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Baghdad's Fuel and Electricity Concerns
03/07/2008

[For years, Iraqis have been suffering from days of power outages and long lines at petrol stations in the capital, Baghdad, as well as in some of the country’s provinces. Suffering civilians find themselves caught in a vicious circle of political finger-pointing and acts of terrorism.]

Two hours a day is Iraq’s average electricity supply, despite the bitter cold wave at the peak of winter. Gas stations have become synonymous with favoritism, and the black market is the most favorite for benefiting from the limited supply of gasoline that reaches the distributors.

The paradox is that the body responsible for this deteriorating crisis does not identify itself, and by not doing so, the official behind that body makes the problem more complicated. The electricity crisis situation has reached a level such that power outage has become the permanent preoccupation in the lives of Iraqis-- so much so that some small industrialists and professionals are forced to close their stores, businesses and factories, which directly rely on electricity. Some even prefer not to go to work to avoid troubles.

The Officials’ Reaction

The official spokesman of the Ministry of Oil, Asim Jihad, does not rule out the possibility that corruption at the distribution stations is one of the reasons for the problem. That was evident from the ministry’s dismissal of 1,600 employees in these stations due to their involvement in corruption. Other factors also reflect negatively on the distribution operations, such as the security factor, the impact of some forces [that he did not identify], which is a matter that the citizens bear its burden, he added.

Although high-level ministry officials have periodically given explicit promises to improve the power supply rates in recent years, the number of pre-programmed outage hours did not change. In justifying the outages, these officials say the crisis is due to the sabotage that the power distribution towers are facing, especially in areas north of Baghdad. Furthermore, the shortfall in gas and fuel supply [to the power plants], means a decline in energy production, compounded by endemic corruption cases in several government agencies.

The spokesman of the Ministry of Electricity, Aziz Sultan, confirms that the reason behind the continuing outages is the imbalance in the production of power plants scattered throughout the country, as a result of fuel shortage or acts of sabotage that these stations face in addition to technical flaws.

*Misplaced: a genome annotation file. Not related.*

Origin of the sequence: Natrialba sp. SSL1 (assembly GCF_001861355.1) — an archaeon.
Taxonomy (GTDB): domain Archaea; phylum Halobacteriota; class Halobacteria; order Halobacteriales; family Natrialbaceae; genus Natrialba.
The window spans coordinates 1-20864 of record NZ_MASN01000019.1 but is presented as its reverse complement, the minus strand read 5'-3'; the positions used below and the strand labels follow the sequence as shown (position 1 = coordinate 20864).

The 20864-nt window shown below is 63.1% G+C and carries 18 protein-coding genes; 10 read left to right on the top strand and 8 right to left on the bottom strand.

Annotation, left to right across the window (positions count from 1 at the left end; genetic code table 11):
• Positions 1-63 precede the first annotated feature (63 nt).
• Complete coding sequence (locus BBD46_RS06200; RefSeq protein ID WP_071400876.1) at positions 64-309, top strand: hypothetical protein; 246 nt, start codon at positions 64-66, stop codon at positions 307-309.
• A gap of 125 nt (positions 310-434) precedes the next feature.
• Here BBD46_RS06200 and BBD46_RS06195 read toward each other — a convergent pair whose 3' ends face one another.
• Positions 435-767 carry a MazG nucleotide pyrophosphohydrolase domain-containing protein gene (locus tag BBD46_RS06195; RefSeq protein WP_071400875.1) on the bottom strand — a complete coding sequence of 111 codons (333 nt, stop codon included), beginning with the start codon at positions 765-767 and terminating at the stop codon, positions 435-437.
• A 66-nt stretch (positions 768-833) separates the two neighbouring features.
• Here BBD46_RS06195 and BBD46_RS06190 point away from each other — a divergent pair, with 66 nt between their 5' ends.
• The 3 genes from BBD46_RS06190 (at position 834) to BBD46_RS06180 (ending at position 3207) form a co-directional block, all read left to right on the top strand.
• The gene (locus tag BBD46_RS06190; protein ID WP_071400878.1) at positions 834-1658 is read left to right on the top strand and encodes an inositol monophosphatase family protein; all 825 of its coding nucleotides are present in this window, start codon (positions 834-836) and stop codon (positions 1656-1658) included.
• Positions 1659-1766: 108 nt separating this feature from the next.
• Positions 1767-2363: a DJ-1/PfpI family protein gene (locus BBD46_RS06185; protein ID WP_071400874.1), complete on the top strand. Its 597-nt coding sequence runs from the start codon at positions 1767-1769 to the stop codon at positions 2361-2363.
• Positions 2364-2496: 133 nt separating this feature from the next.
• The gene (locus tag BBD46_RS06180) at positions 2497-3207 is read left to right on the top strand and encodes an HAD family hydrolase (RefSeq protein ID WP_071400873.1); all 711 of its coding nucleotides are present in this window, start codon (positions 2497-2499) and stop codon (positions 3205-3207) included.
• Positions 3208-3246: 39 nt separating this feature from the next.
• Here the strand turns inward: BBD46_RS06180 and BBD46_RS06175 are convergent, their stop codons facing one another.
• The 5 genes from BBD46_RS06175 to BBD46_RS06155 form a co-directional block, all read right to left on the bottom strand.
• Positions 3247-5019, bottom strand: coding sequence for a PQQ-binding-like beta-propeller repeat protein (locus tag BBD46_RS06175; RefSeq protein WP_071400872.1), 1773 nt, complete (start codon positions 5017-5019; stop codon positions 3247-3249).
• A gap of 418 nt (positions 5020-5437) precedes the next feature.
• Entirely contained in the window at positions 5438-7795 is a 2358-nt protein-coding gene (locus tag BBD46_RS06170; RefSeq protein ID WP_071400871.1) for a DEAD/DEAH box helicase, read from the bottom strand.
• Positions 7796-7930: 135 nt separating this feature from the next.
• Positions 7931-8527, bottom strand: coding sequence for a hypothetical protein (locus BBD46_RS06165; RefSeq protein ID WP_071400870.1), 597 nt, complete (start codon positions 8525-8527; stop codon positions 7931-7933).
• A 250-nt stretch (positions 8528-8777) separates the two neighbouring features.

The Power Outage Crisis

But Iraqis are no longer able to adjust to the large and frequent interruptions in the power supply, which constitute a challenge for the population in a country where it is difficult to repair and maintain its crumbling infrastructure. This is taking place in the midst of car bomb explosions and security tension that moved the reconstruction process in Iraq off its track. The people of Baghdad complain that home electricity is only available few hours a day and they are forced to buy fuel from the black market to operate their private generators, or participate in private communal generators to get a small quantity of electricity.

The power outage dilemma causes Baghdad’s residents to rely on the local district generators, as well as on small-size generators for few hours a day, and the same at night. Some workmen such as tailors, barbers and owners of small industrial workshops, suffer from continuous and repeated interruptions of electricity; and since energy production through private means increases the cost, they are demanding a nightly power supply to the industrial zones during periods of declining domestic consumption.

The numerous infractions committed by some citizens and store owners on the national power network lines have had a profound impact on the lack of this vital service, since such infractions on others’ rights cause a disruption to a lot of electrical transformer. Furthermore, the lack of maintenance and repair teams adds to this problem, and if indeed such teams were available they would demand large payments for their maintenance and repair work.

Power malfunction is a problem that the Iraqi capital suffers from all year long. All studies indicate that irregularity in the power distribution impacts 93% of the capital as well as other regions.

al-Esbuyia, Iraq, March 2, 2008. The article originally appeared in Arabic and excerpts from the article were translated by the staff of www.memrieconomicblog.org

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